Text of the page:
May Primary Focus

April showers bring May...odd objects. The primary focus this May will be sleds, tires, yokes and sprints!


Working with sleds is one of the most effective ways to round out your training. It develops work capacity and athleticism without negatively impacting your strength and muscle gains.

One of the most important distinctions between sled exercises and most other types of resistance work is that with sled work there is no eccentric, or negative, part of the movement. For example, when you lower the bar to your chest on the bench press you perform an eccentric action. The concentric half of the motion is when you press it back to lockout. Since sled training only has a concentric movement, it's a great way to work your muscles without beating them up too much. This doesn't mean it feels any easier than lifting, though. If you've ever worked with a sled, you know that it is brutally difficult.

The strength and aerobic benefits of tire training can enhance your performance in all sports from gymnastics to football. Tire training is one of the best total body strength and conditioning workouts that a person can do. You use your total body when you flip the tire, and by varying the distance you flip the tire and time you flip the tire you can get a great aerobic workout.

Use a tire that is not too light or too heavy so…
◦ Too heavy = you can only flip it 1-to-2 times before you need to rest
◦ Too light = you can flip a tire 10-to-20 times without stopping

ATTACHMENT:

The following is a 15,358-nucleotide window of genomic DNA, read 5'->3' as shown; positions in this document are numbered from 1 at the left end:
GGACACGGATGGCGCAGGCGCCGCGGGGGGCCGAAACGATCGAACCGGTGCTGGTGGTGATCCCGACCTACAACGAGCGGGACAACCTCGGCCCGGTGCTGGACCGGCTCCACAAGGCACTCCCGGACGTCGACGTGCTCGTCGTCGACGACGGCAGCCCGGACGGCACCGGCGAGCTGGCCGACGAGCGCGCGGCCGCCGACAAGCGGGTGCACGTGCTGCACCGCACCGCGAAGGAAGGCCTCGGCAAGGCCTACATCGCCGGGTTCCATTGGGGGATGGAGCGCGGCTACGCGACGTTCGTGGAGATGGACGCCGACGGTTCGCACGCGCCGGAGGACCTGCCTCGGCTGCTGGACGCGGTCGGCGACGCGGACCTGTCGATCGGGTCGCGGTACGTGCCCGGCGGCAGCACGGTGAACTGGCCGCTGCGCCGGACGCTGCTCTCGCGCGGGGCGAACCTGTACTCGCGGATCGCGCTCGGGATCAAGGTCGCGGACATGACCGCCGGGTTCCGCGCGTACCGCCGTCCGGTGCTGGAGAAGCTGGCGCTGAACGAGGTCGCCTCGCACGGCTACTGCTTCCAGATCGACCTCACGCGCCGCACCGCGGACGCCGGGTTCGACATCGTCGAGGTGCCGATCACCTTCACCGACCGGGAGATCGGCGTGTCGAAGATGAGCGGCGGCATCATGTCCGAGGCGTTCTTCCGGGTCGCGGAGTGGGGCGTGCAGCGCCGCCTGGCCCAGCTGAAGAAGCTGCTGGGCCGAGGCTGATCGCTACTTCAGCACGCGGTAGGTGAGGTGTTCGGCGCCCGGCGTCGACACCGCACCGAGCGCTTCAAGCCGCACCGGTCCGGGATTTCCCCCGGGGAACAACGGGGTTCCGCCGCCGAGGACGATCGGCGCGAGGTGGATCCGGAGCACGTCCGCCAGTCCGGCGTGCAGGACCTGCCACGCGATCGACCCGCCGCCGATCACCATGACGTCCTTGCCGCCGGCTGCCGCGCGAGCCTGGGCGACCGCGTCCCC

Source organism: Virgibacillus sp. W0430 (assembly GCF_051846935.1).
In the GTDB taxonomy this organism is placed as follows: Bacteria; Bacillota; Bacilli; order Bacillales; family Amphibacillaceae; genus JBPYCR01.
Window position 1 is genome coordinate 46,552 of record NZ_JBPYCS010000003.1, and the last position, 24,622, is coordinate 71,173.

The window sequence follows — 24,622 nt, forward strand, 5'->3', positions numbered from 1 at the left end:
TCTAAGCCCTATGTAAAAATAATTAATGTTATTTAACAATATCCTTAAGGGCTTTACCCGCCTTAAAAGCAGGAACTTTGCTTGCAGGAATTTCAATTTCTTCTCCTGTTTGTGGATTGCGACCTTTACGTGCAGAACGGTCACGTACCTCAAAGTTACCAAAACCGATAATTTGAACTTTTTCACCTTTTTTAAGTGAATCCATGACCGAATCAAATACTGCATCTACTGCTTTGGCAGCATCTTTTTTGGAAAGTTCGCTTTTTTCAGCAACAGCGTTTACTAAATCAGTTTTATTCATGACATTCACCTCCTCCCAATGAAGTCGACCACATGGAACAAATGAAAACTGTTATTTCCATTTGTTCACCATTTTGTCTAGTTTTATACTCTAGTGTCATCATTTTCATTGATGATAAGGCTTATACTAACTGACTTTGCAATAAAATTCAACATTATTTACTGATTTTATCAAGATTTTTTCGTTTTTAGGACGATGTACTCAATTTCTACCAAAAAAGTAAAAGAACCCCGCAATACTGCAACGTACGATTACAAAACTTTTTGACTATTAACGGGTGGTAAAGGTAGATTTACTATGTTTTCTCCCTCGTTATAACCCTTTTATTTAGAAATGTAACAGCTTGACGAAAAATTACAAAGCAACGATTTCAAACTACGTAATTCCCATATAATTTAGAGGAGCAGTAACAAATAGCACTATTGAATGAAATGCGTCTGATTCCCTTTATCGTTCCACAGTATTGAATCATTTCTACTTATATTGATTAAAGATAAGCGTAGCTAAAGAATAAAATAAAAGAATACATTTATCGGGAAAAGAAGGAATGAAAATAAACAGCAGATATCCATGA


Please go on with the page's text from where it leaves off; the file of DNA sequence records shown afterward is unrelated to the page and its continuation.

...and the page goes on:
◦ Moderate or just right = you can flip tire 5-to-10 times without stopping and…

• Relax your biceps to avoid curling the tire.
• Keep your back tight to avoid rounding of the back, especially your lower back.

Get tight, stay tight, as if you are going for a 1 rep back squat.
Experiment with yoke height. Needs to be high enough off ground for clearance.
Take small fast steps.
Create a platform - Find a hand position on the yoke that allows you to create a shelf for the crossbar to sit on.
Focus on a spot - Don’t just look straight ahead of you, but focus on a spot. Then walk towards that spot

Getting under a heavy yoke will instantly give you an idea of the benefits. The squat, deadlift, and bench press are the kings in the gym. They are certainly full-body movements, yet still don’t quite compare to picking up a heavy yoke and walking in terms of top-to-toe muscle recruitment. Given the fact that you’re putting your body under a much heavier load than it is used to, a heavy yoke walk elicits an awesome physical response in the body.
More specifically, yoke training will strengthen:

• Your upper back - That’s where you are holding the weight, after all. Expect your back to thicken up and get stronger.
• Your posterior chain - Glutes, hamstrings, and lower back are all working hard and will reap rewards.
• Your legs - And not just the posterior, this is a quad strengthener too.
• Your hips - Through the walk element, you will build strong and powerful hips.

Well we all love to sprint!


3683 New Town Blvd,

St. Charles, MO 63301

Phone. 636-724-6464